Independence Day & My Luck-of-the-Draw...

I have something to confess that may sound caustic: I don't feel "proud" to be an American.

I'm thankful for my freedoms.  I'm humbled by the sacrifice of brave men and women who gave their lives for this nation.  I'm grateful for so much blessing that so many in this world can't even conceive...   

But "proud?"  Of what?  Luck-of-the-draw?  How can I be proud of something I had absolutely no control over.  It would be like saying I'm "proud" of speaking fluent English.  What's my other option?

Women and men who have sacrificed by fighting for this country have something to be proud of.  Even in wars I vehemently disagree with, soldiers show the ultimate form of patriotism and they've earned "pride," in my opinion.

But for many of us today, "America" is little more than an entitlement - an excuse - a free ticket to live more easily and comfortably than most of our global neighbors.  I can't be proud for being lucky.

I had originally thought about posting something on the idea of "nationalism" in relation to the Gospel.  I think they're incompatible in many ways.  How do you fight for your country AND die out of love for your enemies?  You can't construct foreign policy or national security using Christ's example.  It's too much.  Admittedly, Christianity is full of contradictions, and even more so when juxtaposed with principalities and powers of the earth.  Christianity becomes so awkward and misshapen when forced into the form of a country or nation state.

Still, the 4th of July is one of my favorite holidays: I love the summer, I love fireworks, I love being outdoors on warm evenings, and I am grateful for the sacrifice in my nation's history.

But there is still a little voice in the back of my head, whispering "manifest destiny" and reminding me that there are dozens of tribes in Oregon alone who see our "independence" as representative of something much darker.

Celebration becomes a tenuous endeavor.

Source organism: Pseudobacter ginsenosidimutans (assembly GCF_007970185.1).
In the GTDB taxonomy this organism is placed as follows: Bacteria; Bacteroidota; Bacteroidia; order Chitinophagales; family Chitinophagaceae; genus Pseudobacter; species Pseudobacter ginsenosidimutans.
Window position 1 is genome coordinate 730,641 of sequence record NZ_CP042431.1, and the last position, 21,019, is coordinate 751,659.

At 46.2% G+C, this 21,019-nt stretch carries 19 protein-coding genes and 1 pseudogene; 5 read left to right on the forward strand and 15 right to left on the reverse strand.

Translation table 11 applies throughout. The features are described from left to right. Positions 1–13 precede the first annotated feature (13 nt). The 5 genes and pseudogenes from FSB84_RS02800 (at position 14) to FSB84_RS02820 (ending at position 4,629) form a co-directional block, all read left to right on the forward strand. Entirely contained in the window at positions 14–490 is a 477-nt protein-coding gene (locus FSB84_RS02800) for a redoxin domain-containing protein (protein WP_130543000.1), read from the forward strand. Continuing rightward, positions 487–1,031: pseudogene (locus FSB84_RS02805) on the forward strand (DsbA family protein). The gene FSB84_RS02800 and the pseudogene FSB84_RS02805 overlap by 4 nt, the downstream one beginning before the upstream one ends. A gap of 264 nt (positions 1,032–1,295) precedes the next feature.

4 comments:

Wickle said...

I have written a few posts on the point that nationalism is idolatry.

To a certain extent, there is a kind of patriotism that prohibits loving the US. You can't love what you don't know, and if you won't know the US then you can't really love it.

My wife knows that I snore, that I'm overweight, I forget groceries but refuse to write a shopping list; still, she loves me.

If you won't hear about the evils we've done -- manifest destiny, genocide of Native Americans, etc., then you can't really say that you love the US. Such people love a fantasy.

Anyway ... I agree with your post. I didn't do anything to be an American. I was just born here. Hardly bragging rights.

RickNiekLikeBikes said...

I don't agree with everything my parents do, but I'm proud to be their son.

I'm proud to pursue my freedoms. Declarations do entitle me that and I do not apologize for them no matter what. I don't live at the expense of other countries. I also can't help my "draw", but I won't apologize for it either. My draw doesn't take away the numbers of children I sponser, the ways in which I serve. My draw doesn't take away from the fact that those anywhere in the world who know the one true God, also live free.

Peter said...

Rick my friend, long-time-no-see! Great to see your name here again. Hope all is well for you and your wife. Hope you had a happy 4th ;)

Your example of parenthood is a good one.
Thanks!
Peter

Dan Wright said...

Oh, your welcome Pete.

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